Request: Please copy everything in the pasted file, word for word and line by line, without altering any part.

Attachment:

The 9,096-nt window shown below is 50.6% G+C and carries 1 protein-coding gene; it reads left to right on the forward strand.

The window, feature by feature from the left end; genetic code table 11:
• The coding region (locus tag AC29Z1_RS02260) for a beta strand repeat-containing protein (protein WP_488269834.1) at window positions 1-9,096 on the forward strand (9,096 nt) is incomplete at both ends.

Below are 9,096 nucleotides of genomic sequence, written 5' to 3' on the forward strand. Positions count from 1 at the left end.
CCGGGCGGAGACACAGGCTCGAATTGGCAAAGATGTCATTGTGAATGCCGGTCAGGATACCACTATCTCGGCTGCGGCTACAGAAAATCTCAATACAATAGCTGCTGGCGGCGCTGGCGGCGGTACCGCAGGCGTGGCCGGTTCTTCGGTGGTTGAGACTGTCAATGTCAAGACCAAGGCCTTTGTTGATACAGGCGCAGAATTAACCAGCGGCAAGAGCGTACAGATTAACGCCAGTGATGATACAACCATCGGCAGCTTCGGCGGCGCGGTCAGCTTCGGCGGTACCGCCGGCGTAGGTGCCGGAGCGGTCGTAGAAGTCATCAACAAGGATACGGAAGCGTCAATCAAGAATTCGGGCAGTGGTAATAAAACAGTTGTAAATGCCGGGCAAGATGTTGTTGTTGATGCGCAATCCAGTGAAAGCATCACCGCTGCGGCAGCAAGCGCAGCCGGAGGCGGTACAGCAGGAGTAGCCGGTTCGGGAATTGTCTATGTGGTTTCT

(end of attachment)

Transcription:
The 9,096-nt window shown below is 50.6% G+C and carries 1 protein-coding gene; it reads left to right on the forward strand.

The window, feature by feature from the left end; genetic code table 11:
• The coding region (locus tag AC29Z1_RS02260) for a beta strand repeat-containing protein (protein WP_488269834.1) at window positions 1-9,096 on the forward strand (9,096 nt) is incomplete at both ends.

Below are 9,096 nucleotides of genomic sequence, written 5' to 3' on the forward strand. Positions count from 1 at the left end.
CCGGGCGGAGACACAGGCTCGAATTGGCAAAGATGTCATTGTGAATGCCGGTCAGGATACCACTATCTCGGCTGCGGCTACAGAAAATCTCAATACAATAGCTGCTGGCGGCGCTGGCGGCGGTACCGCAGGCGTGGCCGGTTCTTCGGTGGTTGAGACTGTCAATGTCAAGACCAAGGCCTTTGTTGATACAGGCGCAGAATTAACCAGCGGCAAGAGCGTACAGATTAACGCCAGTGATGATACAACCATCGGCAGCTTCGGCGGCGCGGTCAGCTTCGGCGGTACCGCCGGCGTAGGTGCCGGAGCGGTCGTAGAAGTCATCAACAAGGATACGGAAGCGTCAATCAAGAATTCGGGCAGTGGTAATAAAACAGTTGTAAATGCCGGGCAAGATGTTGTTGTTGATGCGCAATCCAGTGAAAGCATCACCGCTGCGGCAGCAAGCGCAGCCGGAGGCGGTACAGCAGGAGTAGCCGGTTCGGGAATTGTCTATGTGGTTTCT